Baby Boomers are the “Stroke-Healthiest” Generation

baby boomer generationBaby boomers born between 1945 and 1954 have the lowest rates of stroke when compared to both their younger and older peers.

This is the conclusion of a study published in the Journal of the American Heart Association that examined the incidence of stroke across generations. Researchers looked at over 225,000 records of stroke between 1995 and 2014 and divided stroke patients into 10-year intervals, based on their age at the time of stroke. Older baby boomers—now in their 60s—had the lowest rates of stroke compared with those born in the twenty years prior to them—or the twenty years after. Read more

Better Heart Safe Than Sorry When It Comes to Daily Aspirin

senior woman taking Aspirin pillsMany doctors recommend a daily dose of aspirin to reduce the risk of developing heart disease, cancers, and other conditions. The daily aspirin is not without risks, however, most notably increased incidence of stomach bleeding.

Does the risk outweigh the benefit?

This is the focus of a meta-analysis published in Public Library of Science that examined the risks of gastrointestinal bleeding associated with a low-dose aspirin regimen. After an extensive review, the researchers found that daily aspirin increased the risk of gastrointestinal bleeding by 60% but that such events were almost never fatal. Moreover, the researchers concluded that, compared to conditions like heart disease and cancer, the potential benefits associated with a daily aspirin regimen far outweigh the risks. Read more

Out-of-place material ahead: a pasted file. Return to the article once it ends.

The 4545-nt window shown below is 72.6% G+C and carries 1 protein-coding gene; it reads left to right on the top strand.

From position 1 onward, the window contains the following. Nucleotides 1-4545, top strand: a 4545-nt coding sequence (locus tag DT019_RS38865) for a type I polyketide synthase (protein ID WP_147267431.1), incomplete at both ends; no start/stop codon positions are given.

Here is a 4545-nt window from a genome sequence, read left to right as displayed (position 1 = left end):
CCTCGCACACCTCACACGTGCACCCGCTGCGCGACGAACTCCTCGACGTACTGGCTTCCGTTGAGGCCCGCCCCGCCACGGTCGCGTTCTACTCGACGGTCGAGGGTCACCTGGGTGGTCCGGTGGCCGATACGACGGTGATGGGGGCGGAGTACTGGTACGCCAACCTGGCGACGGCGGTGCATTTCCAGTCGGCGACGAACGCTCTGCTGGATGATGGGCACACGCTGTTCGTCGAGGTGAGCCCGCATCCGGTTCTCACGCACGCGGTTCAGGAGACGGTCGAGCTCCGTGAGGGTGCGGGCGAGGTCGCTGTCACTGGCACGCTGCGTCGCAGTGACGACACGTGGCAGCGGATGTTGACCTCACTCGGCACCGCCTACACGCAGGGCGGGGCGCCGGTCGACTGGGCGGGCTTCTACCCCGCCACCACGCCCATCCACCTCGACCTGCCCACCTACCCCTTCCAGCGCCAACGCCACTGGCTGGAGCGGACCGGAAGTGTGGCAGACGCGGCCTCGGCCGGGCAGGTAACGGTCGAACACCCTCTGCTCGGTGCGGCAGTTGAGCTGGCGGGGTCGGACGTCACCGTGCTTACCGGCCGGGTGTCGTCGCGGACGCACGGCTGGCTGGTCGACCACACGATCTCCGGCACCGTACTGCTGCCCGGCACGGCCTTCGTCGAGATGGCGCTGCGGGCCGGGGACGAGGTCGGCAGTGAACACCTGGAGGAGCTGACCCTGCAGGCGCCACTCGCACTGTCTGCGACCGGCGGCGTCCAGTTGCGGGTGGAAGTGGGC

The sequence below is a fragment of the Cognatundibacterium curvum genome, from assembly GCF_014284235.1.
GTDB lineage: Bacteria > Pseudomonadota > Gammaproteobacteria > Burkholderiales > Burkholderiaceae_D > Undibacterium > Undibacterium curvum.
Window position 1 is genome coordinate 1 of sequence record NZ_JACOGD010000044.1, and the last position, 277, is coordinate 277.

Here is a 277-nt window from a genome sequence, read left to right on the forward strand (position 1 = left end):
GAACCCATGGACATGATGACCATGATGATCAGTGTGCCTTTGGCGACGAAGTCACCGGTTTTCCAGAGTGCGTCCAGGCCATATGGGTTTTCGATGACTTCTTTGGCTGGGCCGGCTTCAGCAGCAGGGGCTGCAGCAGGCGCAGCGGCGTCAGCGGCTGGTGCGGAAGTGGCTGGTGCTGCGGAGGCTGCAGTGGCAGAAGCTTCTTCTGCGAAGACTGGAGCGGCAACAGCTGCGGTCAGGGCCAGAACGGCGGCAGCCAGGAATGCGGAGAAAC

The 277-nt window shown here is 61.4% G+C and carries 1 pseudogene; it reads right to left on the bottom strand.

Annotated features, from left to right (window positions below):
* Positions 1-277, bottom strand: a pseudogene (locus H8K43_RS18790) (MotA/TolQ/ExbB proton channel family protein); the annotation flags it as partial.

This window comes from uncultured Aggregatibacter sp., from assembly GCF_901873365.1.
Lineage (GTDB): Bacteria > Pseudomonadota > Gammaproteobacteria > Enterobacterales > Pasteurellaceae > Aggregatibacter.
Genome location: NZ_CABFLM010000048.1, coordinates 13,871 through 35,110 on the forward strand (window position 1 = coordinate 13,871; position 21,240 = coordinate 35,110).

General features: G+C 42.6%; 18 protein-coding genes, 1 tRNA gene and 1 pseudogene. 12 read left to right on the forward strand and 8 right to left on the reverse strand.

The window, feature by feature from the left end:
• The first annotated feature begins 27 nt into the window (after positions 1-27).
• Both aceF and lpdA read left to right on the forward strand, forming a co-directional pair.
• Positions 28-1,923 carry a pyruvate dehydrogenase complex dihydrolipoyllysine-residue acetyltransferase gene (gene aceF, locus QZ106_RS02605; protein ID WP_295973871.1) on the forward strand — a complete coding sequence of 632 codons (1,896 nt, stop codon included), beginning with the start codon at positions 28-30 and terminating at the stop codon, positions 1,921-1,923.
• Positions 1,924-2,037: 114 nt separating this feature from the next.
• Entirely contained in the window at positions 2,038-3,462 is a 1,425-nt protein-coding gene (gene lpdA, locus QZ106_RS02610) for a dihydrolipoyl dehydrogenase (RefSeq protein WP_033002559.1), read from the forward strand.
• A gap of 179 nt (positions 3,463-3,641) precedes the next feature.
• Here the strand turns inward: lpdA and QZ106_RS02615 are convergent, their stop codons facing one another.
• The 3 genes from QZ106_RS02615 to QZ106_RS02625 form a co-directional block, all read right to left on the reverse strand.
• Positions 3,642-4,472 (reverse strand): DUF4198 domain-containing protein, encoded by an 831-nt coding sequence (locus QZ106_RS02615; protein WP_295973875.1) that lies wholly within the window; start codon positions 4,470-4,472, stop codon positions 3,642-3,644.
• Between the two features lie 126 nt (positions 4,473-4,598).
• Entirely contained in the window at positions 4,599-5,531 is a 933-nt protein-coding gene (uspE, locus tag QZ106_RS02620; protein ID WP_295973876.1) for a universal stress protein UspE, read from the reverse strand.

This Essential Mineral Keeps Your Heart Healthy

iron rich foodsAnemia, which is a decreased number of red blood cells, may increase the risk of death after stroke.

This is the conclusion of a study published in the Journal of the American Heart Association that investigated the connection between anemia and stroke. The study examined the hemoglobin levels of 8,000 stroke patients with an average age of 77 years. Hemoglobin is a key component of red blood cells. Read more